The airline industry faced unprecedented challenges during the pandemic, with airline stocks experiencing significant declines. Investors have been eagerly awaiting a post-pandemic rally as airlines resumed operations and travelers began flying again. However, despite strong financial results and surging demand for air travel, airline stocks have not shown substantial performance gains. This article explores the factors contributing to the airline industry's mixed performance and whether airline stocks are a wise investment choice in November.
Strong Demand vs. Stagnant Stock Performance:
The resilience of the airline industry is evident in the robust financial results of top Canadian airliner Air Canada and U.S. carrier Delta Airlines. Both companies have reported impressive revenue growth in the first nine months of 2023. Air Canada's revenue surged by 40% to reach $16.6 billion, while Delta Airlines witnessed an 18% increase in revenue, totaling $43.8 billion. Despite this record demand for air travel, airline stocks have remained stagnant, trading near their lows.
Soaring Costs Impacting Airlines:
The resurgence of inflation has been a notable concern in 2023, impacting various industries and individual consumers. Rising costs, including fuel, labor, and interest rates, have affected the airline industry profoundly. Notably, jet fuel, closely tied to oil prices, has surged in price. TSX AC reported that jet fuel expenses in the first nine months of 2023 were 44% higher than in 2019, totaling 109.6 cents per liter. Furthermore, the cost per available seat mile (CASM) for Air Canada reached 12.2 cents, marking a 12% increase compared to 2019. The upward pressure on wages, salaries, and benefits also soared by 22% in the first nine months of 2023, compared to the previous year.
Wage Increases and Impact on Costs:
The trend of increasing wages and benefits, especially among airline employees, poses a significant challenge. For example, Air Canada's competitor and second-largest carrier, WestJet, secured a substantial 24% pay raise for its pilots over the next four years, amounting to an estimated $400 million in additional compensation. Air Canada pilots are now eyeing similar deals, which will exert additional upward pressure on operating costs.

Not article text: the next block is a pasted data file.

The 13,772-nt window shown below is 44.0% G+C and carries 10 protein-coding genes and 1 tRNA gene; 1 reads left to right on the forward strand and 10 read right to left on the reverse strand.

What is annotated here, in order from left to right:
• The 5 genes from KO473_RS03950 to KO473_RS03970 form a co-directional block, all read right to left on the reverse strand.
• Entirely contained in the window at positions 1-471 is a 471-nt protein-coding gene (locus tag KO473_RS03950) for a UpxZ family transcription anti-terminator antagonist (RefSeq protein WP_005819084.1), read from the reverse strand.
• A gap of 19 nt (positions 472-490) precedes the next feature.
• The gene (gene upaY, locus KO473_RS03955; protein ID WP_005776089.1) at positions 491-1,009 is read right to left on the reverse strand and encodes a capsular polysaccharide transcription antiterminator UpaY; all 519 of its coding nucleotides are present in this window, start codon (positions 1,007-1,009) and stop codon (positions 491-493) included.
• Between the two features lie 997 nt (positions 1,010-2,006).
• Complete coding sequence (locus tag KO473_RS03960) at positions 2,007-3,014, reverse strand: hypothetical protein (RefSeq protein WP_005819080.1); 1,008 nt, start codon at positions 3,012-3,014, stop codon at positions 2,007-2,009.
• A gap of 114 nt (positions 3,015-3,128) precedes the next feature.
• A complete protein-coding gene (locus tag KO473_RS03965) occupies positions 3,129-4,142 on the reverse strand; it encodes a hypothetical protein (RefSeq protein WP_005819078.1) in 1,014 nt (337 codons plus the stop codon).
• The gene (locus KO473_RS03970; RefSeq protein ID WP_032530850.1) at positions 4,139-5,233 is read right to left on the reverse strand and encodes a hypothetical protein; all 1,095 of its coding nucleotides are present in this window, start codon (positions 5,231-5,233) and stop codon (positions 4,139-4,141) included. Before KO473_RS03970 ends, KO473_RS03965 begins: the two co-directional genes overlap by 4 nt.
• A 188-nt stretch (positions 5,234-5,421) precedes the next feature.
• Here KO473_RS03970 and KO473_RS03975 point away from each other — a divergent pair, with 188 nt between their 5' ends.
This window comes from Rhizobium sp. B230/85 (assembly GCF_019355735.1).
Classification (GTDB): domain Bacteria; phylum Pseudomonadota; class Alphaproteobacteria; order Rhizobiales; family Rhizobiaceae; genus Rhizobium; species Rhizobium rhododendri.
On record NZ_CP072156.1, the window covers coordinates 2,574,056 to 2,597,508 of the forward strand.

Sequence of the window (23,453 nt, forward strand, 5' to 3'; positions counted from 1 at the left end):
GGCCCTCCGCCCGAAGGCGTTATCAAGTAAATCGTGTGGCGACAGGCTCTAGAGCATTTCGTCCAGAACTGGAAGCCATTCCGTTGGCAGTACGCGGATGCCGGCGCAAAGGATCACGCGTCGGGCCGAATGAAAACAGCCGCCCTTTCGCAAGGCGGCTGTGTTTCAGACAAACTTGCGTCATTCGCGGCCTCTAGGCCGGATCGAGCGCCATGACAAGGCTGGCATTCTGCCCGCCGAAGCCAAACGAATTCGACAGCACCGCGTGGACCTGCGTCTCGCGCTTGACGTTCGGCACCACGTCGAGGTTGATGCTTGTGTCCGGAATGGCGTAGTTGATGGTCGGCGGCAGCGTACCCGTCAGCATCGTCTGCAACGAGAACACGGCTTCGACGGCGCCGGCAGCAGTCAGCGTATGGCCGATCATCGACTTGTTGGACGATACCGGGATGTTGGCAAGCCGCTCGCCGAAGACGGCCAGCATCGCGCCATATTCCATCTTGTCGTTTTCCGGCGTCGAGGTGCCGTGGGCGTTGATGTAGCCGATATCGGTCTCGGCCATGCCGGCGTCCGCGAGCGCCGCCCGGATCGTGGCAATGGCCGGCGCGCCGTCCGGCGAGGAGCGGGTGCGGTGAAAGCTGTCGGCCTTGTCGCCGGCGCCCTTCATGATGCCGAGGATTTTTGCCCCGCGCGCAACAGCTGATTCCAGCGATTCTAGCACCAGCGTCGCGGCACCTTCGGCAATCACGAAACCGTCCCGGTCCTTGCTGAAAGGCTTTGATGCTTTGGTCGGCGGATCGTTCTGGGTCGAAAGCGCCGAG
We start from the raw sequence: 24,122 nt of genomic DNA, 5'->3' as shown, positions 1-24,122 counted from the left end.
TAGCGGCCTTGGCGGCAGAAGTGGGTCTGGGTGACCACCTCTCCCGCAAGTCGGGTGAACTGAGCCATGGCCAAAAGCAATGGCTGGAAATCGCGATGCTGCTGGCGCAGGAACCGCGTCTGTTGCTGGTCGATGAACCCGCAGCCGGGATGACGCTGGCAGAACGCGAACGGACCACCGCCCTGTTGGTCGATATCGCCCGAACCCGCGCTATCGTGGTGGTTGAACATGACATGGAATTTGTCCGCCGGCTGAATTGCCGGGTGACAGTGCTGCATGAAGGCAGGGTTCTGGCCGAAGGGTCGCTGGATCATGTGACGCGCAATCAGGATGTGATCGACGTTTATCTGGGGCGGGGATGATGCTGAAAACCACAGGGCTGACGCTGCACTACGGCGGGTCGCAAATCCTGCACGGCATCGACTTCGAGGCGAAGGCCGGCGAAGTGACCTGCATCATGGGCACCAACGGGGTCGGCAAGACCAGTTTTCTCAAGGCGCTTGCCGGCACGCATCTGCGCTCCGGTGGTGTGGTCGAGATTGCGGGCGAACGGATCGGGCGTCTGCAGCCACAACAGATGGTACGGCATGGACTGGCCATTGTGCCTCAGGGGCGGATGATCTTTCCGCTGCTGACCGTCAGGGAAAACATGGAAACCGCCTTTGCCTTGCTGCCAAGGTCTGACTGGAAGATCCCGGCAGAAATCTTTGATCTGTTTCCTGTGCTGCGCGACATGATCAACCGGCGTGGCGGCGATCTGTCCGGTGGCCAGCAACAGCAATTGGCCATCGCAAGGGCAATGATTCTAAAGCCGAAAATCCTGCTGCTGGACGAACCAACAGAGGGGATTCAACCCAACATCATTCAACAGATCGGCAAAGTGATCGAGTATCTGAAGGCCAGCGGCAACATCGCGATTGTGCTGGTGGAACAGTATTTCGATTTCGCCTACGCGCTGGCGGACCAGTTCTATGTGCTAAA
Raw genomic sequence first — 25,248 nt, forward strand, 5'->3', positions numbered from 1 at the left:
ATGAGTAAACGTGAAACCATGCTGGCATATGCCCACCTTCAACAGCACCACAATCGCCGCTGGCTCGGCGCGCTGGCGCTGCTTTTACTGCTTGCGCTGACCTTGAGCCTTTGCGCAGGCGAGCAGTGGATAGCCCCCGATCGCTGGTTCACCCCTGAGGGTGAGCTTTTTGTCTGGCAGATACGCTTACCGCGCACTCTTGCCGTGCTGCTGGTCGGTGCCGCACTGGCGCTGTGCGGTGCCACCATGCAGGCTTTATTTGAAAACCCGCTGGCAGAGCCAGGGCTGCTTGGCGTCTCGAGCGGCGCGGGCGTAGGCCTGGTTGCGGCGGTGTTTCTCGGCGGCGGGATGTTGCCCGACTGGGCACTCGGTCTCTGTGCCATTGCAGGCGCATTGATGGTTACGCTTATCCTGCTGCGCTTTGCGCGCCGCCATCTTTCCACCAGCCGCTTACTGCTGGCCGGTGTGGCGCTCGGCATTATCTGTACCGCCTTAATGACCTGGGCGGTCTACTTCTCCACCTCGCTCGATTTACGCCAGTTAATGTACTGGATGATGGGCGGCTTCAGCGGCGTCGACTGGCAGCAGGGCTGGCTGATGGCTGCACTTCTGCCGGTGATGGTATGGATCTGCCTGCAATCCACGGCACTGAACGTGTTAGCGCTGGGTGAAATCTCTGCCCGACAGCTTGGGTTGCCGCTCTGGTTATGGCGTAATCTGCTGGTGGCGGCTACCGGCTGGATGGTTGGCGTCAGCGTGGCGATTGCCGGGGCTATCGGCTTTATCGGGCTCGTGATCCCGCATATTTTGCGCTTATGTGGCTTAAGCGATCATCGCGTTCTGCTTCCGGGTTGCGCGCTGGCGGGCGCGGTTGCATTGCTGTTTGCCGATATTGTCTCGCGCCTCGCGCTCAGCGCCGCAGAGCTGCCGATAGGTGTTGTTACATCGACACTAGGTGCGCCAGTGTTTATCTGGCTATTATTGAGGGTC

Higher Interest Rates and Air Travel Demand:
Interest rates have experienced a notable increase over the past two years, leading to financial strain for many consumers. The higher interest rates have resulted in significantly increased mortgage payments, car payments, and general loan repayments. This added financial burden is expected to impact air travel demand, as consumers' budgets become stretched. Whether interest rates stabilize or decrease slightly, it is likely that this financial pressure will impede the upside potential for airline stocks.
While there is strong demand for air travel and impressive revenue growth for major airliners, the airline industry faces formidable challenges, primarily due to soaring costs and rising interest rates. These factors have weighed on the performance of airline stocks and may continue to do so in the near future. As investors evaluate the prospects of airline stocks in November, they should consider these complexities and challenges in the airline industry